Twenty five per cent of the film Jaws was filmed in the point of view shots, including that of the shark. Point of view shots give the impression that you are in that character’s shoes and you see what they see in other shots like high and low angle shots thing look either grand and threatening or helpless and vulnerable, close ups are used to show a characters facial expression, long shots are used to show where the action is taking place or to make a figure appear small and isolated. This is used to great effect prior to and after the shark attacks.

There are also different camera movements in Jaws for different effects, such as track; meaning to follow a subject, pan; pivoting the camera side to side to scan the scene and a whip pan is a fast version of a pan. Each of these techniques is used in the Alex Kinder scene to heighten the tension as his mother looks desperately around for him, but discovers the bloody and torn lilo.

Another way to create shock and scare the audience is through special effects and the damage something has caused, as in the example of the damage caused by the shark to Ben Gardener’s boat. As Hooper dives in to see the damage caused to the boat, you can see the big hole in the side with a tooth stuck in, also the yellow lilo which finished up back on the shore. In these two incidents the damage is to inanimate objects and immense with the complete destruction of the lilo into pieces and bloodstained and the hole in the boat with the tooth in and the debris inside. This technique is used to great effect in the systematic destruction of the boat in which Quint, Hooper and Brody are hunting, culminating in Quint sliding down the fatally tilted boat into the shark’s open Jaws. The damage here builds to illustrate the hunt to catch and kill the shark, as if it were a personal vendetta between Brody and the Great White shark.

There is also the damage to humans that the shark caused, such as when they are out at sea and the shark attacks the boat as Quint slips down into the sharks jaws, blood comes out through his mouth and he is swallowed in two. This image shows how much more powerful the shark is than man. Also with the 4th July attack where you can see on camera the victim’s leg just drop past with blood pouring out of it; this is again illustrating the superior physical power of the killer shark over man. These gruesome scenes make the audience look away and literally cringe at seeing them. (At the time it was released this was state of the art technology, but now technology has moved on and it is a lot gorier with the help of computer graphics etc. In conclusion it was very gory in its day).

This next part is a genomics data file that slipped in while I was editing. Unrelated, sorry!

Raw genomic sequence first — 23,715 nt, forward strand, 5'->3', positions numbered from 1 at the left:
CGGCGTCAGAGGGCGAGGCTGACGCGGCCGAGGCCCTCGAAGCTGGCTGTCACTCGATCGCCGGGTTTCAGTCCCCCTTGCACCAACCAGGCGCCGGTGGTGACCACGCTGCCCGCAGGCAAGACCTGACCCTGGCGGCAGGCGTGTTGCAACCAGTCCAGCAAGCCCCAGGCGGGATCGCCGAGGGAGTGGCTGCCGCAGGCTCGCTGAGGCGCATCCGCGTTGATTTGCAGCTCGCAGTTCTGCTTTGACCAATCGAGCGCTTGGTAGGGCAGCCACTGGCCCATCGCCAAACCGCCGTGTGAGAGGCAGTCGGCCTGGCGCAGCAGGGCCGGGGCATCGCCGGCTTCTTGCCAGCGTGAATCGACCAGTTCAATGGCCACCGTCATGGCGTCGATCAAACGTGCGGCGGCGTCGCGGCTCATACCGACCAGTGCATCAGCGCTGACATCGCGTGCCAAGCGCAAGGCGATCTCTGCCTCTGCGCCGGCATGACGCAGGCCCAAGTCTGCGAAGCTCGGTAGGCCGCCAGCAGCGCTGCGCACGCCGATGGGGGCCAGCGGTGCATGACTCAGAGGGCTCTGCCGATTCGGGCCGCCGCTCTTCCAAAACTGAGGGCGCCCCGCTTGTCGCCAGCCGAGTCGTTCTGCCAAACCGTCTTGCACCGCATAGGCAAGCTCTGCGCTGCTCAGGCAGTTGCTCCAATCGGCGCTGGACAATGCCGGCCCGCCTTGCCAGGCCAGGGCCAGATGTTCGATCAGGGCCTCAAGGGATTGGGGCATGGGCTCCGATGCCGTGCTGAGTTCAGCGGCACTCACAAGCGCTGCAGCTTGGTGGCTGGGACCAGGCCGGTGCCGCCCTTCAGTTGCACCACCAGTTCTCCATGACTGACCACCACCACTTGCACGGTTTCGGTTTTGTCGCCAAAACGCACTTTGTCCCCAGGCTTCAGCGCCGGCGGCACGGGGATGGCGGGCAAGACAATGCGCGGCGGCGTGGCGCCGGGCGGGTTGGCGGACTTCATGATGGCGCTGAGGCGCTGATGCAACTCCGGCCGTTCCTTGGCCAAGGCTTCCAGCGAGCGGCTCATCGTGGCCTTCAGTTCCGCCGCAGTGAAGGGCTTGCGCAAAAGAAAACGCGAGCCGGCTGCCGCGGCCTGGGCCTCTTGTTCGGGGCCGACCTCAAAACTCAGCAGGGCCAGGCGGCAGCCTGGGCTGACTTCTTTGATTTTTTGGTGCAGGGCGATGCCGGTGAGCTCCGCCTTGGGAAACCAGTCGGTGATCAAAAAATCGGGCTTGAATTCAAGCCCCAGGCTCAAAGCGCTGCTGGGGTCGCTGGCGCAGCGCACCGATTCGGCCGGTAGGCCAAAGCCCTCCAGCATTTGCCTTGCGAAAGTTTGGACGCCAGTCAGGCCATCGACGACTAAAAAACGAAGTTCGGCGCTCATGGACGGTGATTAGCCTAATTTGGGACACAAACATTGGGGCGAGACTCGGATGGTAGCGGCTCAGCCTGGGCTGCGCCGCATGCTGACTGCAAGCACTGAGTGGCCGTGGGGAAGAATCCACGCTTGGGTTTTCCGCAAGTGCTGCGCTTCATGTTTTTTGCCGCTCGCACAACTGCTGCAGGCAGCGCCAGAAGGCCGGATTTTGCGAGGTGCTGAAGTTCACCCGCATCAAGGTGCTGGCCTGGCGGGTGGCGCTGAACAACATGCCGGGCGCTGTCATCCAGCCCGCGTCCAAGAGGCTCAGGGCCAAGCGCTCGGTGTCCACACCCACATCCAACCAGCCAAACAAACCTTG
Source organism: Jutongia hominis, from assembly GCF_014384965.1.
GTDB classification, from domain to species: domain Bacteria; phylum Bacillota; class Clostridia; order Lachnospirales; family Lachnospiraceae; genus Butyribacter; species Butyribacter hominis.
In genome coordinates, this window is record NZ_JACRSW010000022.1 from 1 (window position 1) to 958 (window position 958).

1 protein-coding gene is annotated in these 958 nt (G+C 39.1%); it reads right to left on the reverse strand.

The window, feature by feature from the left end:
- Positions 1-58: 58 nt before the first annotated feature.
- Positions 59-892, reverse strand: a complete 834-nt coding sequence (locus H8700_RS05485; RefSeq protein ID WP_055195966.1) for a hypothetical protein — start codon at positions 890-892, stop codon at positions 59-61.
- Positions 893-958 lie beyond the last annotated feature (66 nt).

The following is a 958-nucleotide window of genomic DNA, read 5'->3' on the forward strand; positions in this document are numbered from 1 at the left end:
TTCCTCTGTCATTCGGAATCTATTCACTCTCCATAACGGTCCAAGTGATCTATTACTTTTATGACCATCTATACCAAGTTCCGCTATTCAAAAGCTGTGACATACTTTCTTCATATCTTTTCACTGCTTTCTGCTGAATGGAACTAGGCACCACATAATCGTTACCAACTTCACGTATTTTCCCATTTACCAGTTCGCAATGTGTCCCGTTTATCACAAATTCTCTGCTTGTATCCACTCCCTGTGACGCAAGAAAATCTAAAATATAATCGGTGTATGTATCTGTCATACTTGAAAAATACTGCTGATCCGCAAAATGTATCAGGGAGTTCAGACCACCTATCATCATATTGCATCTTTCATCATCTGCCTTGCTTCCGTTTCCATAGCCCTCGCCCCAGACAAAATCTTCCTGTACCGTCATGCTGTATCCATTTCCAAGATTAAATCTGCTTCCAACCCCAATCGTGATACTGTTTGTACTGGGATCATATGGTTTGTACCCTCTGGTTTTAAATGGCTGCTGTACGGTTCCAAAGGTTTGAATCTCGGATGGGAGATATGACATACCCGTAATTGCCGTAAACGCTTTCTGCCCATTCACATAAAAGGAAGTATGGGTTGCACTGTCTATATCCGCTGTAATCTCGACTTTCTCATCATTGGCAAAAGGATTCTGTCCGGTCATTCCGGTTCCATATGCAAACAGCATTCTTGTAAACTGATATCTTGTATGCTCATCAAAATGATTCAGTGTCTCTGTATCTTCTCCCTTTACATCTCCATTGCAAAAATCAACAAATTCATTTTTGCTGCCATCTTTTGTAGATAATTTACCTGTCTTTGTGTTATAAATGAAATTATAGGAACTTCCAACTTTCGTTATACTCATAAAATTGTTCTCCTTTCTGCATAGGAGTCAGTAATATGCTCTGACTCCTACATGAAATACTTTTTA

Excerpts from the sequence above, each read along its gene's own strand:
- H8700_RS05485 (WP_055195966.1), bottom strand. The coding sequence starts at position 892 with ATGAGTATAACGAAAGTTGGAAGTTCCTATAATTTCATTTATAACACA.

In my opinion the scariest moment in the film was the part where Quint slides into the sharks mouth because there is a lot of tension and it is a prolonged death. As the cage is lowered with Hooper in it, the shark starts to attack the cage and destroy the boat, subsequently the cage was wound up and it was wrecked and Hooper had disappeared under the sea. The tension builds here, as if suggesting that the shark had the intelligence to use this method of damaging the boat, since Hooper is not visibly attacked. As the boat was bobbing the shark was slumped at one end weighing it down and the boat tilted; Quint was literally hanging on for dear life, and Brody tries to hold him, but he just doesn’t have enough grip to hang on and he slides into the sharks mouth to be eaten, after a lifetime’s experience of hunting killer sharks.

Furthermore to prolong his pain he isn’t eaten whole, he is bitten in half and there is no music to be heard just a non-digenetic deafening, repeated scream from Quint as he vomits blood as well as being shaken side to side by the shark. This scene is scary because of the cliff-hanger start and the very gory finish. No music to this killing with no fast tempo seemed to prolong the killing, because all you heard was screams with no tempo to give the murder a fast pace it seemed very leisurely and agonizing. One of the main reasons why it was so scary was because of the point if view camera angle from Brody made me put myself in his shoes and gives us a superlative view of a graphic and gruesome killing.

Furthermore, you are left with the devastating image of Brody alone and seemingly defeated, on a small sinking boat in a sea which is dominated by the shark, waiting for his turn. The techniques used by the director leaves the audience with little credible hope for Brody to survive and defeat the shark, resulting in surprise when his fast thinking has the desired effect. The image of Brody and Hooper swimming for shore in a leisurely fashion serves to underline the fact that the seas are now peaceful once again, but the audience do not have enough time to really believe this…. Surely there must be more sharks out there? (Cue Jaws 2!)

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Analyse the ways in which Speilberg builds up tension and suspense in the hit film jaws. (2020, Jun 01). Retrieved from